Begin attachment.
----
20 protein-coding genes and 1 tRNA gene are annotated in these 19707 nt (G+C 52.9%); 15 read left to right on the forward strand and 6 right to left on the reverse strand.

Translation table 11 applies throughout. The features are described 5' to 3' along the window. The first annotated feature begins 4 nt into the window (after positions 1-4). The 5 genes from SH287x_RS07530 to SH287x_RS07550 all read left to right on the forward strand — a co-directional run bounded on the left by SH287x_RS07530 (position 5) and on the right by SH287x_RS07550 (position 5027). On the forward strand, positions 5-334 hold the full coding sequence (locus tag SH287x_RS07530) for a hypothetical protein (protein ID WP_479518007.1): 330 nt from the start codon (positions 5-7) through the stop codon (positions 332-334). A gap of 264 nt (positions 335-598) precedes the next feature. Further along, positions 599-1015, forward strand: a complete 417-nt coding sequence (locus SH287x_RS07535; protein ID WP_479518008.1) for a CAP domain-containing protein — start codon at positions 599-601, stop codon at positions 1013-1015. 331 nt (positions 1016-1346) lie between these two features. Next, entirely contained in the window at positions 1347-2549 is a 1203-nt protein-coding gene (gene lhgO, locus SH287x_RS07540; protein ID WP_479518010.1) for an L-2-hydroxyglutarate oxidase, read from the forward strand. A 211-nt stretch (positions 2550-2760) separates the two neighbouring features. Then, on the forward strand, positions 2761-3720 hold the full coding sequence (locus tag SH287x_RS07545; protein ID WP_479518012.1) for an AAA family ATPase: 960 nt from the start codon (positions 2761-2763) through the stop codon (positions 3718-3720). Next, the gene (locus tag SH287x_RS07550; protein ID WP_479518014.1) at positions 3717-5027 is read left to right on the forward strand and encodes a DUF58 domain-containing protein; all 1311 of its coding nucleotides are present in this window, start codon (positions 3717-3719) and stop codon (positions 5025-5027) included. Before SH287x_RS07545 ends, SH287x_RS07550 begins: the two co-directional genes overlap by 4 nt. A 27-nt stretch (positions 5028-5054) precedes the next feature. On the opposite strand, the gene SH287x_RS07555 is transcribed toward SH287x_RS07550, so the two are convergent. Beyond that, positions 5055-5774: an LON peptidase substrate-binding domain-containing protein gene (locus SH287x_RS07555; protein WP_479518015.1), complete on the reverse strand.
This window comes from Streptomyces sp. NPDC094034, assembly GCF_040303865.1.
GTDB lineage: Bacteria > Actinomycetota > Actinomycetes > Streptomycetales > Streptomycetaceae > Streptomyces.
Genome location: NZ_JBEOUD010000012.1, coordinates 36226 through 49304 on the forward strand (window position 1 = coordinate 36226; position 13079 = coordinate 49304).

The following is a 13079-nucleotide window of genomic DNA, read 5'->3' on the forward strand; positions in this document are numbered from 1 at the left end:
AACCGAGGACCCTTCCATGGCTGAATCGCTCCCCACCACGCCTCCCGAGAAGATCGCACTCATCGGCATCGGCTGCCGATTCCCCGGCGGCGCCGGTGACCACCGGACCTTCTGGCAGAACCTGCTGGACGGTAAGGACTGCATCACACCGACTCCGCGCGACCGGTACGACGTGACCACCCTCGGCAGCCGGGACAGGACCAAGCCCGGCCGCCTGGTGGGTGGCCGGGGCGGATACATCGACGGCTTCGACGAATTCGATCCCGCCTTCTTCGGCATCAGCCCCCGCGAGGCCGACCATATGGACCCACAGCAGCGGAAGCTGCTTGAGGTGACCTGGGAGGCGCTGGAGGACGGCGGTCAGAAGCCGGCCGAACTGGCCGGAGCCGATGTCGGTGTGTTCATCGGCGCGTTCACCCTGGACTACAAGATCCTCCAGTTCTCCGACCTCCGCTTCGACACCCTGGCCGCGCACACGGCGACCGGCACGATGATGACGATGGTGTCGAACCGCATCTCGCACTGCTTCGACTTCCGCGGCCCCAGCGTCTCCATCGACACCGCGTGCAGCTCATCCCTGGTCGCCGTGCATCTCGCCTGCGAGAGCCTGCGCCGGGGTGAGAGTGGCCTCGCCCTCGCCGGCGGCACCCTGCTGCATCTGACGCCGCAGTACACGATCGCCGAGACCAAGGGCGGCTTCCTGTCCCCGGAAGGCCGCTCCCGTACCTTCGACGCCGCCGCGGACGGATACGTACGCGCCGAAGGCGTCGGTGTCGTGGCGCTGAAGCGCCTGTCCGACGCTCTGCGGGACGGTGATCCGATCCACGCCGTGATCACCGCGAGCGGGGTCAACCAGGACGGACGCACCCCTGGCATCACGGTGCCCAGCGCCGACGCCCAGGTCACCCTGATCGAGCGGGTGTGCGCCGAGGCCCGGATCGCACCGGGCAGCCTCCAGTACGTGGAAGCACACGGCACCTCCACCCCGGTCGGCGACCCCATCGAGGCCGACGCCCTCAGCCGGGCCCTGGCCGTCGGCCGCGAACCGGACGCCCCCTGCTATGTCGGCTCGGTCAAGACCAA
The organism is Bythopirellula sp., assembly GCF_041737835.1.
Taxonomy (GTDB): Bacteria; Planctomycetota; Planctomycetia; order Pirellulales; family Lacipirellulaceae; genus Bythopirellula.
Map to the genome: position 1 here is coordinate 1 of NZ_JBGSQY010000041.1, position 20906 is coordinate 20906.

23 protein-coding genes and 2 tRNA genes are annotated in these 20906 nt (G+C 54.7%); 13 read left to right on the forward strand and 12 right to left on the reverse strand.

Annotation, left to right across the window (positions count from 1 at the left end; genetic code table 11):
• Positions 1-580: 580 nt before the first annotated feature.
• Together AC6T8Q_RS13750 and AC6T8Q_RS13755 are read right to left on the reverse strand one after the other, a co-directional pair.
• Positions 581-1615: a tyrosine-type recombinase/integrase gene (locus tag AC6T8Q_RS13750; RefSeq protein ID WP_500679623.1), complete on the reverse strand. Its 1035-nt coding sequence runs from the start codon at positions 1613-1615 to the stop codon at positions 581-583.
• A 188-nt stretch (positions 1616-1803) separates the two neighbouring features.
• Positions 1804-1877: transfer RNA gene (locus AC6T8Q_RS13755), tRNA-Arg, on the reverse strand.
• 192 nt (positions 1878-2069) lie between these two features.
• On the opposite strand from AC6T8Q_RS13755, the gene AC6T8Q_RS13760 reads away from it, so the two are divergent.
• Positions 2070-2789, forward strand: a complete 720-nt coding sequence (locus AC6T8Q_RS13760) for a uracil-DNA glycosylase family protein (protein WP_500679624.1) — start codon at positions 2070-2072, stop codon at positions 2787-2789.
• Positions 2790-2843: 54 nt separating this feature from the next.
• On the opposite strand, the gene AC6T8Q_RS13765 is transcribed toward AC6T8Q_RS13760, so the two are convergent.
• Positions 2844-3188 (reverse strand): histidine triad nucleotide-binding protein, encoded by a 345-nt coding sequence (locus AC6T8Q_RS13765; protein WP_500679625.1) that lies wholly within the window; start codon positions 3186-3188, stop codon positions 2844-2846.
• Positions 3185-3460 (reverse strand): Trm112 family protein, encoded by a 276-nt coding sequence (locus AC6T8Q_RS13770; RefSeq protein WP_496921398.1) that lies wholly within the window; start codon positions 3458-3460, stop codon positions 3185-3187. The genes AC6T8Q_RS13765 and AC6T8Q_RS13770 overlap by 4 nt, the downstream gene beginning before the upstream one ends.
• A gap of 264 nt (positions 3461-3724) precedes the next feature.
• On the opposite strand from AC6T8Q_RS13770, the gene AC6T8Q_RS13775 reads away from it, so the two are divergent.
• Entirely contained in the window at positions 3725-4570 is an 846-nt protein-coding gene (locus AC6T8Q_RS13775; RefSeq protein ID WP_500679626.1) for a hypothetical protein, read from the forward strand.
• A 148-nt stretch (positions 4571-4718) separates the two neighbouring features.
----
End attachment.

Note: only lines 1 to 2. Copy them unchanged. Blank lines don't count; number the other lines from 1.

20 protein-coding genes and 1 tRNA gene are annotated in these 19707 nt (G+C 52.9%); 15 read left to right on the forward strand and 6 right to left on the reverse strand.

Translation table 11 applies throughout. The features are described 5' to 3' along the window. The first annotated feature begins 4 nt into the window (after positions 1-4). The 5 genes from SH287x_RS07530 to SH287x_RS07550 all read left to right on the forward strand — a co-directional run bounded on the left by SH287x_RS07530 (position 5) and on the right by SH287x_RS07550 (position 5027). On the forward strand, positions 5-334 hold the full coding sequence (locus tag SH287x_RS07530) for a hypothetical protein (protein ID WP_479518007.1): 330 nt from the start codon (positions 5-7) through the stop codon (positions 332-334). A gap of 264 nt (positions 335-598) precedes the next feature. Further along, positions 599-1015, forward strand: a complete 417-nt coding sequence (locus SH287x_RS07535; protein ID WP_479518008.1) for a CAP domain-containing protein — start codon at positions 599-601, stop codon at positions 1013-1015. 331 nt (positions 1016-1346) lie between these two features. Next, entirely contained in the window at positions 1347-2549 is a 1203-nt protein-coding gene (gene lhgO, locus SH287x_RS07540; protein ID WP_479518010.1) for an L-2-hydroxyglutarate oxidase, read from the forward strand. A 211-nt stretch (positions 2550-2760) separates the two neighbouring features. Then, on the forward strand, positions 2761-3720 hold the full coding sequence (locus tag SH287x_RS07545; protein ID WP_479518012.1) for an AAA family ATPase: 960 nt from the start codon (positions 2761-2763) through the stop codon (positions 3718-3720). Next, the gene (locus tag SH287x_RS07550; protein ID WP_479518014.1) at positions 3717-5027 is read left to right on the forward strand and encodes a DUF58 domain-containing protein; all 1311 of its coding nucleotides are present in this window, start codon (positions 3717-3719) and stop codon (positions 5025-5027) included. Before SH287x_RS07545 ends, SH287x_RS07550 begins: the two co-directional genes overlap by 4 nt. A 27-nt stretch (positions 5028-5054) precedes the next feature. On the opposite strand, the gene SH287x_RS07555 is transcribed toward SH287x_RS07550, so the two are convergent. Beyond that, positions 5055-5774: an LON peptidase substrate-binding domain-containing protein gene (locus SH287x_RS07555; protein WP_479518015.1), complete on the reverse strand.